My wife and I met when she was a freshman at Rutgers University in New Jersey. As a student on the Douglas College campus (“place for women who are interested in a collegiate experience that includes a focus on women’s success and leadership”) she took many courses in feminist thought and women’s issues. I was going to law school at the time and working during the day for LexisNexis as an editor. With those credentials, as well as the being the boyfriend, I became her de facto editor on research papers. Doing this work opened my eyes to the disadvantages women still face in the workplace and the world at large, things that as a man I never even thought about before. Awareness for me was the first step in changing attitudes and assumptions towards women that I never even knew I had. In the practice of law, we have a similar need to raise such an awareness so that as a profession we can move beyond currently accepted norms.
This month we are running the theme, Women in the Law. According to findings by the National Association of Women Lawyers (NAWL), graduation rates of women from law school have held steady at about 40% since 1985. Despite the large number of women lawyers entering the practice of law, “in the largest firms in the U.S., men hold 92 percent of managing partner positions, 85 percent of the seats on firm governing committees, and 84 percent of equity partnerships,” (from the 2008 Report). What accounts for the disparity? How can women gain greater parity with their male colleagues in the practice of law? That’s what this month is all about. We are going to focus on issues relevant to women lawyers, such as the pay equity, glass ceiling, and balancing work and family. Together with our Alliance Partner, NAWL, we will present their 2009 survey findings in a round-table webinar at the end of the month.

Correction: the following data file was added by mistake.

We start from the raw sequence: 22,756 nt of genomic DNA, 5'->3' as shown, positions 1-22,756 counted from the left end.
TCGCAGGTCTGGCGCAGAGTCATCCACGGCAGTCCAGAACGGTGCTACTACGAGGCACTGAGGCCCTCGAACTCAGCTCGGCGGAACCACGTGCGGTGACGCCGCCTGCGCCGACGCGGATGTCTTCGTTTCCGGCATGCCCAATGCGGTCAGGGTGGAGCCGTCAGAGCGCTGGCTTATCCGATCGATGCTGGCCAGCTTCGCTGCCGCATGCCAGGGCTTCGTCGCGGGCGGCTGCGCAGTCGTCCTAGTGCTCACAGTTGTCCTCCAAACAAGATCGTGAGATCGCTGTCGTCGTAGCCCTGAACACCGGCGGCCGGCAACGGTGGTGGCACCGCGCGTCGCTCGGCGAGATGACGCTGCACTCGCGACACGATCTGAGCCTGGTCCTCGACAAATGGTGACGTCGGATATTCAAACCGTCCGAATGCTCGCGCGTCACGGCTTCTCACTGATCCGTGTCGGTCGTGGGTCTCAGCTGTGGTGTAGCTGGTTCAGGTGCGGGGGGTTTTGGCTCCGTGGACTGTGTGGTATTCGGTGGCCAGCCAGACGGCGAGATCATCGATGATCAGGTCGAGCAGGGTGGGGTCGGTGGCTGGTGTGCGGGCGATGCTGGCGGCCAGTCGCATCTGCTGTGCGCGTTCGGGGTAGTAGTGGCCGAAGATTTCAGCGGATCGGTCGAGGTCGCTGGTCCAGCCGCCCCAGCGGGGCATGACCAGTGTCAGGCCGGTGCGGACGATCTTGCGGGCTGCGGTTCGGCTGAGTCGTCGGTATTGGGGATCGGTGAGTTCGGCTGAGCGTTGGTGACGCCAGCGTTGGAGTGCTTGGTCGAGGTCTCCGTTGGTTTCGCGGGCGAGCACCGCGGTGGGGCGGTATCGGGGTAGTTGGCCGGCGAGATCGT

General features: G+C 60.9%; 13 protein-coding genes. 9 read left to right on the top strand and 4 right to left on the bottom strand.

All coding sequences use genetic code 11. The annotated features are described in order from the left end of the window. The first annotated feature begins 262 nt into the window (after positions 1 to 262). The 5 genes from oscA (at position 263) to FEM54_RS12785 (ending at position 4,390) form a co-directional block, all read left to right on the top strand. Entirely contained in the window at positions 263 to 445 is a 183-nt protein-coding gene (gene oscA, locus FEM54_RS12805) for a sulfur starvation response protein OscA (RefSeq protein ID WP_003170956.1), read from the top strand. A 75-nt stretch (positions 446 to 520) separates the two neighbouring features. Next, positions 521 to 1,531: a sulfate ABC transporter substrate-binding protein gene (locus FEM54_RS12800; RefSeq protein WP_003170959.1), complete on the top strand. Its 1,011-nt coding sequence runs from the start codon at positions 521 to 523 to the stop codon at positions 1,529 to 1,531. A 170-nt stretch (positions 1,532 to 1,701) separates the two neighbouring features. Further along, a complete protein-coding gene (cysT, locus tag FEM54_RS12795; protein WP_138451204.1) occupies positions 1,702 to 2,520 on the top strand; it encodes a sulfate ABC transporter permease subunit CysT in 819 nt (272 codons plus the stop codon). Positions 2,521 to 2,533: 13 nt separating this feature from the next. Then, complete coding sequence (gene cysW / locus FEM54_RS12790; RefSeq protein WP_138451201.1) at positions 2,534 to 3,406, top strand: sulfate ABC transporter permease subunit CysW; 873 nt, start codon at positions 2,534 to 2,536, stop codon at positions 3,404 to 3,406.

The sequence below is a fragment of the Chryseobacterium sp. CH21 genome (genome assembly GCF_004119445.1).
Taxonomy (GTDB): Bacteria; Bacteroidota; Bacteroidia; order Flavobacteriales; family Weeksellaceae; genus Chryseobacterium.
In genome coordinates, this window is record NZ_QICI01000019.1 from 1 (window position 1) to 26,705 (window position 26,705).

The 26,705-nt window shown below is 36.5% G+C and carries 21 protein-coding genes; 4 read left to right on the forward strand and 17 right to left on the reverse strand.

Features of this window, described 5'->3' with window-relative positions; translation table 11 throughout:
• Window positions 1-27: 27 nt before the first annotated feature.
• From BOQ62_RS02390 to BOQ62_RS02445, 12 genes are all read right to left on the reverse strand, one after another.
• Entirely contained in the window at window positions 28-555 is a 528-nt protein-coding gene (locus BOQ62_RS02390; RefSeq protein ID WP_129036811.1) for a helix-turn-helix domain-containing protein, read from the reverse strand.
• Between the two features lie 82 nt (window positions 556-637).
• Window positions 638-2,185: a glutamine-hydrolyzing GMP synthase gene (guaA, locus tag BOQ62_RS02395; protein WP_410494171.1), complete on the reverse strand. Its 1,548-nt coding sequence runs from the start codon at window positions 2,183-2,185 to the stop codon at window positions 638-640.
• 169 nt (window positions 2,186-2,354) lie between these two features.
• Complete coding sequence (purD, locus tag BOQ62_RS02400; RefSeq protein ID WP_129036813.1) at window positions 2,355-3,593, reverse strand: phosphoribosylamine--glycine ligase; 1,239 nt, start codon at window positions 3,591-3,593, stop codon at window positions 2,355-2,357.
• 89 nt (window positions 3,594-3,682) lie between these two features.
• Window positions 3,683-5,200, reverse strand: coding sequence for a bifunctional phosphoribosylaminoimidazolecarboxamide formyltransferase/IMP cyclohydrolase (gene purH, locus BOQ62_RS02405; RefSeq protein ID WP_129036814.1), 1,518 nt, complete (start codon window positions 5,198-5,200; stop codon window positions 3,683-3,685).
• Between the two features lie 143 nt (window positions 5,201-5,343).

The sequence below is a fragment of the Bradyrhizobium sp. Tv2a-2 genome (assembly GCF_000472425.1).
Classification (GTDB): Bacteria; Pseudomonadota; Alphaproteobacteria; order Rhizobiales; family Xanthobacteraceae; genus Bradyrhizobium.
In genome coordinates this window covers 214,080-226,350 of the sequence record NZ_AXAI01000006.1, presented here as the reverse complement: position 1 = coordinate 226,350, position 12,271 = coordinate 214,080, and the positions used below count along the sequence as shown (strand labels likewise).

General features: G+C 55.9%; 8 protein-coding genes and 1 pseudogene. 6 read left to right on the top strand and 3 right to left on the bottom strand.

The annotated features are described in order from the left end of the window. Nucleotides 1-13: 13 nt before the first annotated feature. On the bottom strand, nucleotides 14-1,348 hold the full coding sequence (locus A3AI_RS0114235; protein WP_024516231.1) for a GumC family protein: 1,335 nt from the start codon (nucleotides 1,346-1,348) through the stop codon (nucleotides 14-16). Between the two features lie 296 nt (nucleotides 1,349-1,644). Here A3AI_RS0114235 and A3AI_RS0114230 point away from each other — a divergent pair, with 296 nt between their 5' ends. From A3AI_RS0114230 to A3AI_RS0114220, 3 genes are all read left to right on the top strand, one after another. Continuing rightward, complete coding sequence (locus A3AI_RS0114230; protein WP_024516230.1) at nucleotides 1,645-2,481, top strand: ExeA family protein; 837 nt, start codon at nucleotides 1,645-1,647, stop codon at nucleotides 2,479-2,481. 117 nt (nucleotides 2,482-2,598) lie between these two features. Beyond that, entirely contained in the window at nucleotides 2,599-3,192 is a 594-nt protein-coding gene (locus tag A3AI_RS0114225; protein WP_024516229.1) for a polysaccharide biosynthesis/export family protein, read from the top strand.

We want to hear from you on this important issue. Post comments below about what you think the community should focus on this month. Also, join Connected to get in on the conversation and connect with other like minded professionals.
For Connected members, you can follow these links to various places where the conversations are happening: